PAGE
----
As an ex-solicitor I agree with all Tony has said. It is a waste of time writing round your local lawyers asking them to suggest to will-making clients that they might remember your charity in their Wills. All solicitors’ offices have a thick annual directory of charities prepared for just this purpose in case a client says “I’d like to leave some money to cystic fibrosis research, do you have any suggestions ?” and unless you’re in that, you’re dead.
    What you can do – and you may be thinking of this – is involve one friendly local solicitor in a Wills Evening, or a session on the back of some event that brings a lot of your supporters together. You are offering them a set of potential new clients and good publicity ; in return they should offer your supporters a discount on will-making, though they will be reluctant to take insutructions there and then. But it gets over the fear of the unknown which stops many people going into lawyers’ offices “cold”. You cannot make any kind of condition that they should leave your charity something ; you just have to express a hope, and hope that they remember you kindly because you organised the event that put them in touch with the nice lawyer.

    Anonymous
    23 April 2007 at 3:05 pm #8756

    Hi All.

    I have worked with a number of charities in providing them with information of solicitors for Will writing campaigns.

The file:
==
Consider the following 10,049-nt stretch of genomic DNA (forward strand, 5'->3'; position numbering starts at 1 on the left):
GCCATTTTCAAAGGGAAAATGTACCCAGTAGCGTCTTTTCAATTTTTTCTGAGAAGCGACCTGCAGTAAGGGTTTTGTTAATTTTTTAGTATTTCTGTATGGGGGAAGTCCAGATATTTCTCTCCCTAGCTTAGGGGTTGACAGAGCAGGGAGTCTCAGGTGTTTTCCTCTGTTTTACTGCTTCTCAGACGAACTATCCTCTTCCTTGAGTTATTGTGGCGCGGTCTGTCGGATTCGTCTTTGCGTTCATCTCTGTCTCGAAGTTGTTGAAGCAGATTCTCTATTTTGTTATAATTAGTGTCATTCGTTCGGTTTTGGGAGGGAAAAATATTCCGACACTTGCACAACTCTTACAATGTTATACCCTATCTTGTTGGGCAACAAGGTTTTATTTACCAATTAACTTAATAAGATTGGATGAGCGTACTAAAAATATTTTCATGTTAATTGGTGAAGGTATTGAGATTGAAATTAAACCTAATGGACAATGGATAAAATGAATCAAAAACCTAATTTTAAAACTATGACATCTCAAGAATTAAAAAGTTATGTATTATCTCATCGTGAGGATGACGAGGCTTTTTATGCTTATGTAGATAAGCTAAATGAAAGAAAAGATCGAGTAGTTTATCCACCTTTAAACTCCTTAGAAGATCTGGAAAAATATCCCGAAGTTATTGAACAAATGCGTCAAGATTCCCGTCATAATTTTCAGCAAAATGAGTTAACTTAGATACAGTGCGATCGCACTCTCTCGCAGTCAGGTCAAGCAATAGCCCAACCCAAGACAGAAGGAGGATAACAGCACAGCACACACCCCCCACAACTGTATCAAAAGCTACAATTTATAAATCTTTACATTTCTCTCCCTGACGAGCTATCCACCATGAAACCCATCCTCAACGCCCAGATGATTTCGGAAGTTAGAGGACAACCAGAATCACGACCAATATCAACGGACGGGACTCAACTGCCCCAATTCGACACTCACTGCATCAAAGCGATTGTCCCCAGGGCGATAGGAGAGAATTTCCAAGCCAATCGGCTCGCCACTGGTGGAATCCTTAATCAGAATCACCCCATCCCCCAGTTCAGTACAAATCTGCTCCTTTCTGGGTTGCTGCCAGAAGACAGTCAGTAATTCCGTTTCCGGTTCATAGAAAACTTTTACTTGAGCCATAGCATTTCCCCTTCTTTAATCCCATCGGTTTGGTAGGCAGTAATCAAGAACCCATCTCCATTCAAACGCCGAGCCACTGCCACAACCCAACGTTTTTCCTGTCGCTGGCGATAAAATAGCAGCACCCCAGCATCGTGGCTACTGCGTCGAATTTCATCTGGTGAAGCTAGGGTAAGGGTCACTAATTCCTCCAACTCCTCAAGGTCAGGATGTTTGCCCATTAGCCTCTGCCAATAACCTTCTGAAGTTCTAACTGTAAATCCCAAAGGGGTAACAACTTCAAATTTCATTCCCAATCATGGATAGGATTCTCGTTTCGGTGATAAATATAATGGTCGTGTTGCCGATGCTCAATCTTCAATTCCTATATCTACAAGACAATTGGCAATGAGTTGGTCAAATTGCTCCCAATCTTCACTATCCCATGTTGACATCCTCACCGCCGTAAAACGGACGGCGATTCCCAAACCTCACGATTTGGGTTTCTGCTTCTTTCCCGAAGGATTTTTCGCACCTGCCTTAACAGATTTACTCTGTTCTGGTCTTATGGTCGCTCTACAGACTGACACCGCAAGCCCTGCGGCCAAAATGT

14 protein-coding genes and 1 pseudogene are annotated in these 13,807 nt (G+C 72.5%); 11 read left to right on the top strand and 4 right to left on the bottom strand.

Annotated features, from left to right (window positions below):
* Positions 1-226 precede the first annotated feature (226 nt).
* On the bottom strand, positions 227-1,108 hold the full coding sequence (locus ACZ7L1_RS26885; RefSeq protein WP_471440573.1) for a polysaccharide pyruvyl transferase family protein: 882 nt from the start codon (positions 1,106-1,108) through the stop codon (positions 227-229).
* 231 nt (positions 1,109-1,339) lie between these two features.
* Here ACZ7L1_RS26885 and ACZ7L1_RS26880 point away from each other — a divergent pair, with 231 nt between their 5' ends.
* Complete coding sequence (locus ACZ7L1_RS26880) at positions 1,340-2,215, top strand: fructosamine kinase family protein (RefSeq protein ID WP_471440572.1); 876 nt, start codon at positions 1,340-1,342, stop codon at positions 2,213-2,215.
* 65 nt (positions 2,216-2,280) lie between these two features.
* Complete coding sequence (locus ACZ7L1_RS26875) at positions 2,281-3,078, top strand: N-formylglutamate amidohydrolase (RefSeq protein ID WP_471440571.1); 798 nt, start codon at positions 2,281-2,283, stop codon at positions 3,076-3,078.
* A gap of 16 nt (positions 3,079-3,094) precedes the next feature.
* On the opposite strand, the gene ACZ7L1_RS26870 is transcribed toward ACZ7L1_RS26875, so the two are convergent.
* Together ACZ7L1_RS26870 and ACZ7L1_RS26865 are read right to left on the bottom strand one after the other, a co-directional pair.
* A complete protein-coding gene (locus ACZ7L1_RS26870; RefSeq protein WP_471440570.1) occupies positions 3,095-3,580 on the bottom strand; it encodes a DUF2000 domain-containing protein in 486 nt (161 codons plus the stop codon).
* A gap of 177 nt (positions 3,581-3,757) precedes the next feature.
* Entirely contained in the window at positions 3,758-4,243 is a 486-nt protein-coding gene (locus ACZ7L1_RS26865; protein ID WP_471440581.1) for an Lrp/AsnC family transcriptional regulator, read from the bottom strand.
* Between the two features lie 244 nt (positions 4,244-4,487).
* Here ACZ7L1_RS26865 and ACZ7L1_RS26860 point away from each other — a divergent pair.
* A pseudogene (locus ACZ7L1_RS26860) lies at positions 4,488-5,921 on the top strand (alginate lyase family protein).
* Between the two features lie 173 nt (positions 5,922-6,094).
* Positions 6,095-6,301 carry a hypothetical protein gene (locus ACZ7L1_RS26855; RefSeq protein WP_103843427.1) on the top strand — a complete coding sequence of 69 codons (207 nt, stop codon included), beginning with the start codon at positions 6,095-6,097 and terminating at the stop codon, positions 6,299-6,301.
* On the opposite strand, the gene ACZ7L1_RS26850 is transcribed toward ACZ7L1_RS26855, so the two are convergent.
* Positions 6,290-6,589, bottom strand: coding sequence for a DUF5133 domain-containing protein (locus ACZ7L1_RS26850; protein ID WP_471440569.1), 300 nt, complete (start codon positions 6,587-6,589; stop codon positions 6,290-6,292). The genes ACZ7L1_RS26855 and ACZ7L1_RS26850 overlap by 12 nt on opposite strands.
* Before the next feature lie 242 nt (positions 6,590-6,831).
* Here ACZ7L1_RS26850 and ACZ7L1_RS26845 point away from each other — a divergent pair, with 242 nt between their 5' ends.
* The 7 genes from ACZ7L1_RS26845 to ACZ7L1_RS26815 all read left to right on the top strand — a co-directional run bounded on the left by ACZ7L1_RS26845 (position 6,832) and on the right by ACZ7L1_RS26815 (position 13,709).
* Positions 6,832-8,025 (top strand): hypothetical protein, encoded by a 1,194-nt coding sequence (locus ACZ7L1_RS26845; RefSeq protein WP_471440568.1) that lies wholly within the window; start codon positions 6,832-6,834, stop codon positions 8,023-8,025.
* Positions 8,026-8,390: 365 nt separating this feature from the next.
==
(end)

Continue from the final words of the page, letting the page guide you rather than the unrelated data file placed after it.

A number of charites find it very effective to promote themselves, rather than just sending them the standard mailing piece saying remember us in your will, a number of charities go a step further, and send mouse mate, annual calendars or the latest one desktop mobil phone holders, which are brillant as the solicitor gets a free gift which will remain on there desk, maybe it would be worth trying something along these lines rather than your standard letter which may end up in the bin.

    To give you an idea this is a testimonial from on of our recent clients:

    ‘Within weeks of our mailing we received a sizeable legacy which more than covered the cost of the database. We are delighted.’
    Sue Dixon, Legacy Co-ordinator, DRWF

    Hopefully this will help.

    Regards

    Jonathan Paul
    http://www.wdm-lists.com
    02075492590

    Anonymous
    23 April 2007 at 3:16 pm #8757

    I entirely agree with Jonathan that you have to be a bit imaginative to get the attention of solicitors for your charity. But don’t rely on mundane ideas like calendars or biros. Solicitors, like purchasing managers or anyone perceived to have influence over the spending (or leaving) of money, get deluged with desktop rubbish. You need to think of something quirky and amusing, and obviously the possibilities are limited. It’s probably been done, but …. How about a CD with a certified-virus-free screensaver (or choice of screensavers or wallpapers – scenic, cartoony, legal satire) bearing the charity’s logo ? Bear in mind that such things are likely to be seen by the lawyers’ clients so they can’t be too in-jokey or offensive !